Beyond its wide availability, the porcine model – especially for young individuals (3 to 4 months old) - presents both urinary and spinal structures close to human ones. Presenting a bladder capacity of approximately 600mL and an urethra of 8 cm long for 6mm wide, 50kg female individuals possess humanlike urinary characteristics.9 Unlike in males, where urethra presents many convolutions, females urinary tract is straight and joins the vaginal wall to half the distance of the cervix making transurethral catheterization possible. From a neuro-anatomical point of view, pig spinal characteristics have already been documented. Although stopping at S2 vertebra, pigs spinal cord possesses similarities with human structures (assumptions confirmed during surgery); similarities concerning both support and neural frameworks (vertebrae, meninges).10 Due to these peculiarities, studies dedicated to visceral centers identification within pig spinal grey matter have already been performed (mainly in minipigs). By highlighting cell bodies from (low) L6 to (up) S2, horseradish peroxidase injection indicated arrival of parasympathetic and somatic axons from bladder and external urethral sphincter (striated) to the lower portion of the spine.11 The combination of these points seem to justify the use of this animal species in studies dedicated to spinal cord stimulation, particularly regarding bladder and bowel functions restoration. While regularly use in experimental context,12 the elaboration of an anesthetic protocol compatible with both pig model and spinal stimulation was challenging. Given the identified constraints - 1) Adapted to porcine model, 2) long term efficiency (surgery + stimulation sessions), 3) Spinal excitability conservation, 4) urinary and bowel functions preservation. A combination of propofol and morphine (at relatively low doses) was retained to provide sufficient anesthesia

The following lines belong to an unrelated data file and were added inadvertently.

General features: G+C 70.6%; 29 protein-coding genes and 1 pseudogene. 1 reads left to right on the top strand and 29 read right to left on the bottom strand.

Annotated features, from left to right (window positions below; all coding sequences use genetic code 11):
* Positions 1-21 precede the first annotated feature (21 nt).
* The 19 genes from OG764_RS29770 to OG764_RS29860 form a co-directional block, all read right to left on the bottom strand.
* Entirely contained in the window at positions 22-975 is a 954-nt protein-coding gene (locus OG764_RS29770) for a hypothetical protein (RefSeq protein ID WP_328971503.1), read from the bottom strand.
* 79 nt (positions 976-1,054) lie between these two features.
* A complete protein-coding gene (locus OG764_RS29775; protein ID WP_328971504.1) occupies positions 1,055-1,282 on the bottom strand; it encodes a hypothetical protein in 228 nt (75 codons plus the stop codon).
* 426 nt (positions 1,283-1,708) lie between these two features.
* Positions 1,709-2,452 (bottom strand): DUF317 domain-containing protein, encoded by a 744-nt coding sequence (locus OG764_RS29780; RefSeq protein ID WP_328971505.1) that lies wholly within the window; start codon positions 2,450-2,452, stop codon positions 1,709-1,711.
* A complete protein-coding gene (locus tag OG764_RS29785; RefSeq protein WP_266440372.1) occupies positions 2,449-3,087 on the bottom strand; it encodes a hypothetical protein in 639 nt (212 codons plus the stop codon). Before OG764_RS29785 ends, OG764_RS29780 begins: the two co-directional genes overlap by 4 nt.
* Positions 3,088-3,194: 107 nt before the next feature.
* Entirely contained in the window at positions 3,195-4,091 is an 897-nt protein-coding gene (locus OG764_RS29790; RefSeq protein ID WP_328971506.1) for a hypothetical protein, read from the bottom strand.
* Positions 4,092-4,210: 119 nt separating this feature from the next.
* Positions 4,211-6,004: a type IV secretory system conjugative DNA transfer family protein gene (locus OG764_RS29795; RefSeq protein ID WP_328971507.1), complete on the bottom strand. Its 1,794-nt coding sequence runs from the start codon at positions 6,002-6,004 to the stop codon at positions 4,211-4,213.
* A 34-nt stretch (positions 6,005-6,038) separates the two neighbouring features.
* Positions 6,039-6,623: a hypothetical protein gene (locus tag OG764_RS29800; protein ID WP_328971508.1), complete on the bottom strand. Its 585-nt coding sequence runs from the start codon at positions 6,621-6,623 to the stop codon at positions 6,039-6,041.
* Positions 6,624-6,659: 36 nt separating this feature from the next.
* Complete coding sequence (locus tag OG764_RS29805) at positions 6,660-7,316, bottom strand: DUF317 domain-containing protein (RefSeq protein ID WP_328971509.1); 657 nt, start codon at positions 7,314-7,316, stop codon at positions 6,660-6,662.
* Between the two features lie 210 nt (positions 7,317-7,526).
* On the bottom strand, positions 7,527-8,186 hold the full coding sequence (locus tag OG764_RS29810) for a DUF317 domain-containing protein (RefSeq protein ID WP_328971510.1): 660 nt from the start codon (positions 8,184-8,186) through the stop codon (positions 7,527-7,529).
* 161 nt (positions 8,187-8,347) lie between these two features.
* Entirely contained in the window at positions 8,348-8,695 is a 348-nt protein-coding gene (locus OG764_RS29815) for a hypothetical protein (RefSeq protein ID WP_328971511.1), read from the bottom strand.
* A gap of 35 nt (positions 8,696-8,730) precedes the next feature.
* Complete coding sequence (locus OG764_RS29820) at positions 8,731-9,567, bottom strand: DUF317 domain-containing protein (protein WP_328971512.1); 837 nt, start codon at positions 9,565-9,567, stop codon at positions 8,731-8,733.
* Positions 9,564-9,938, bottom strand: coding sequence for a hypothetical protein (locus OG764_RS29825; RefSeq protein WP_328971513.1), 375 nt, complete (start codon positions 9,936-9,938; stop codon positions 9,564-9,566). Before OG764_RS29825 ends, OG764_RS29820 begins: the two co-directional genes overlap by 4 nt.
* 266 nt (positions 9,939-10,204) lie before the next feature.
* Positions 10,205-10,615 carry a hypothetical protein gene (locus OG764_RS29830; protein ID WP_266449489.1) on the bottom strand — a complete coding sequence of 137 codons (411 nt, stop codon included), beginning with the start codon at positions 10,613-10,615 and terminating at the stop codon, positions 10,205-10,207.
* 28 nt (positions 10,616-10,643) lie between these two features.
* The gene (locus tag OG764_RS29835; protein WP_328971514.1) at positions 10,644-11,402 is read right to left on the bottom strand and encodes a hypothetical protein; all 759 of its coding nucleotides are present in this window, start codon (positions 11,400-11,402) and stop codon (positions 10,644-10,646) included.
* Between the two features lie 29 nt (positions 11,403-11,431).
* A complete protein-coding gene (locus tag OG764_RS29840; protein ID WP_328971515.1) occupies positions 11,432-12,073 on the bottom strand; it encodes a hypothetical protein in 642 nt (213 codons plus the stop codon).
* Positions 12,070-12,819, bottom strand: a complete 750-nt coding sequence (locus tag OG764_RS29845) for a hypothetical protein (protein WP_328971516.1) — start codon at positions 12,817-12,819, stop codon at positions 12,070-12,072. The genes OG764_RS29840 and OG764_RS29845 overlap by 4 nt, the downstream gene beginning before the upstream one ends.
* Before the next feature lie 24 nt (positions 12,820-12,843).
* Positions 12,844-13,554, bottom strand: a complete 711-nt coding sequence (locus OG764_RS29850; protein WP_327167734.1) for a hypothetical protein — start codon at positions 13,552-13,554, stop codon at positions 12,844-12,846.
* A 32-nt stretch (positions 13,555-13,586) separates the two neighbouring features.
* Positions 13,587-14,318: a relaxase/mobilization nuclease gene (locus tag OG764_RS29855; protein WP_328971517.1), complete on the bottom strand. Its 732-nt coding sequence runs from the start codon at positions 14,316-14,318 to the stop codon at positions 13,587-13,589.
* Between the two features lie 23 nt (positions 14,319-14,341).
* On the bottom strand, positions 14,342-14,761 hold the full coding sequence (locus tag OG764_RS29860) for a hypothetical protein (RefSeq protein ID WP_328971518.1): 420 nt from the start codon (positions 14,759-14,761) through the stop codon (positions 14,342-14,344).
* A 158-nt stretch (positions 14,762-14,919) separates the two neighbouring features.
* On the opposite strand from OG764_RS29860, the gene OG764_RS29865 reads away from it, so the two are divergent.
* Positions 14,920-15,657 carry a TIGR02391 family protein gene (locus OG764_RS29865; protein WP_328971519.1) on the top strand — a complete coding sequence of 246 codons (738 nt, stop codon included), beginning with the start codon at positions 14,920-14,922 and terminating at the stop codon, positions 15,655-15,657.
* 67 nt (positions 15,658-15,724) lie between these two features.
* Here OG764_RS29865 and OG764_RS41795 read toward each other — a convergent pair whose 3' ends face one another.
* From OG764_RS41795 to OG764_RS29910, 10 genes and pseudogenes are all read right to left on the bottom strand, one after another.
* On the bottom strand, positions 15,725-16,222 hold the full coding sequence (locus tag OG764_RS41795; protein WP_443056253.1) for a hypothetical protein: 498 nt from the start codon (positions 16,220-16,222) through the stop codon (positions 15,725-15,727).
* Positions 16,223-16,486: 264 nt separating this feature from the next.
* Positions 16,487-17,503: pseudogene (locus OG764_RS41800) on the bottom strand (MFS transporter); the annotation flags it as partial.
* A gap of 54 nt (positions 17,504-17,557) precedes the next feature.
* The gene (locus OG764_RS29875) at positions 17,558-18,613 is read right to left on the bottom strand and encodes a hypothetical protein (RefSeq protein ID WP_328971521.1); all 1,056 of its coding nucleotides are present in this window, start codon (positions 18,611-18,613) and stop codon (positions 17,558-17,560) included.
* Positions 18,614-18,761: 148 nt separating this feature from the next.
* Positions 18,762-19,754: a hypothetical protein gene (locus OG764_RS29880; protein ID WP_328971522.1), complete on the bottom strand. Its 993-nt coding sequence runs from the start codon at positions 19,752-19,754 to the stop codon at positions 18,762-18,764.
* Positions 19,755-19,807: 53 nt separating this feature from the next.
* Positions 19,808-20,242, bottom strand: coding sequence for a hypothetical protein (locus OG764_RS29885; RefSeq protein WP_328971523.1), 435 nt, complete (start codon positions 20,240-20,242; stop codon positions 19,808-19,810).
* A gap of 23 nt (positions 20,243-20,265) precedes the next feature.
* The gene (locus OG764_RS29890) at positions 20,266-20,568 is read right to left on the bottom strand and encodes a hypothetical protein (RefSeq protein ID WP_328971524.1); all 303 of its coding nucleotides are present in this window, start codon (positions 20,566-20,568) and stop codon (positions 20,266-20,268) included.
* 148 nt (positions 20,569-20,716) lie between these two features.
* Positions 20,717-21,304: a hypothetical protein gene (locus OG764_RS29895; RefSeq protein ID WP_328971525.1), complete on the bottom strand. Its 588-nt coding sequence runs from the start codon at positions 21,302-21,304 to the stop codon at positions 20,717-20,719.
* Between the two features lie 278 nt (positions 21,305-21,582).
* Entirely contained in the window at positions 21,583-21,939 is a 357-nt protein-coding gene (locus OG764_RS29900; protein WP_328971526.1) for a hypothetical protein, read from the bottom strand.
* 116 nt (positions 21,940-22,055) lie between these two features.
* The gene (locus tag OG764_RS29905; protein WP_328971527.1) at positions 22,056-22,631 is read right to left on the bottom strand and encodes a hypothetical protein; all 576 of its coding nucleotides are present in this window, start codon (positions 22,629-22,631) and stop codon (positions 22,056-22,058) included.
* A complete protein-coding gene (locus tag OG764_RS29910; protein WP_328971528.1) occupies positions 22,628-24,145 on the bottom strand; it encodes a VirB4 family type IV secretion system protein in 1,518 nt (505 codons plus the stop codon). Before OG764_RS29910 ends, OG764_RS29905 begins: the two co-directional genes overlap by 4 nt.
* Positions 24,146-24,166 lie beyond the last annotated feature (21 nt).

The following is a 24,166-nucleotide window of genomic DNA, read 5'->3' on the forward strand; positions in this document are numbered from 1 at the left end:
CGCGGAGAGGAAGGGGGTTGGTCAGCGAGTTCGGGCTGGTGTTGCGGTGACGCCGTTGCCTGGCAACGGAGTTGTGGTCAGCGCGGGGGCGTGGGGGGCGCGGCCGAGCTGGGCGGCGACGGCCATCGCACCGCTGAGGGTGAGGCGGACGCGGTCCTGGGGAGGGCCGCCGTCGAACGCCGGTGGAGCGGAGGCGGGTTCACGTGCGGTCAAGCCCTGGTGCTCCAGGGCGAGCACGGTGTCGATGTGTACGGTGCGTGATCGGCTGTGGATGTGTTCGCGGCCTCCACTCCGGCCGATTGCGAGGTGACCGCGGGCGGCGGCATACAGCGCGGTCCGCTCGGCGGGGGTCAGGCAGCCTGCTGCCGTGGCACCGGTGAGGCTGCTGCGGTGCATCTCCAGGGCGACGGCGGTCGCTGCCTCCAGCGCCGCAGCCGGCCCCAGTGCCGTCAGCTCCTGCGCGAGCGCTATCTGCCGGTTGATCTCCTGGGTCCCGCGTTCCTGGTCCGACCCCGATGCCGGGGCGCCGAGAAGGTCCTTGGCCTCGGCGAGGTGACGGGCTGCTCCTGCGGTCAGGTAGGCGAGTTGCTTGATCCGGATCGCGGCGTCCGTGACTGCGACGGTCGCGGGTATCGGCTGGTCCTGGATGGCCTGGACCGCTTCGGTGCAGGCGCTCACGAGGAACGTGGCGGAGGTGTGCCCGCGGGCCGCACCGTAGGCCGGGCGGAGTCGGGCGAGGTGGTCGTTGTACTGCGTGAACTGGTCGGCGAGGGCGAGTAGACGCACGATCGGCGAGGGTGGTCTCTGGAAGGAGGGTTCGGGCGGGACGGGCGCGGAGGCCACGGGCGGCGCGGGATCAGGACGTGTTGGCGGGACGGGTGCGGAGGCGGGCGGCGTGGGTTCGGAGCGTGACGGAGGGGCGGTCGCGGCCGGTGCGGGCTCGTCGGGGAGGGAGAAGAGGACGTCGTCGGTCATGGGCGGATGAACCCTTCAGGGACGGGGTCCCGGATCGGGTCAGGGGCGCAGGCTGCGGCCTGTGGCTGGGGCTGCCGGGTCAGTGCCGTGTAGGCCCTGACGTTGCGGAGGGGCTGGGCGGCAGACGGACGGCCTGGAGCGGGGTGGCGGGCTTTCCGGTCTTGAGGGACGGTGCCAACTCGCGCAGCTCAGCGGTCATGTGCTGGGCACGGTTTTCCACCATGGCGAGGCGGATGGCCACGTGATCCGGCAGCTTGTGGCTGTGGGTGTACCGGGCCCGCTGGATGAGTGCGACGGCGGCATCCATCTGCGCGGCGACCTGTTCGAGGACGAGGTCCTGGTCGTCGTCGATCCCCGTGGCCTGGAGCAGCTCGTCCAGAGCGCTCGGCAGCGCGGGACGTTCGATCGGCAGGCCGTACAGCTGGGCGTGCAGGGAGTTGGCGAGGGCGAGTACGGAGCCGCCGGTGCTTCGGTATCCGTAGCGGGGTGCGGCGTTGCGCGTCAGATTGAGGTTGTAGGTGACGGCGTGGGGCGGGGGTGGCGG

B. Experimental procedure

Acute experiment was performed on one Landras female pig (50 kg, 4 months old) according to European ethical rules concerning animal experiments (A2260 approval number). After premedication (intramuscular injection of Ketamine and Calmivet), the animal was placed under mechanical ventilation and an intravenous route was inserted at the ear vein for propofol and morphine delivery. To ensure animal welfare, both heart rate and temperature were monitored throughout the procedure.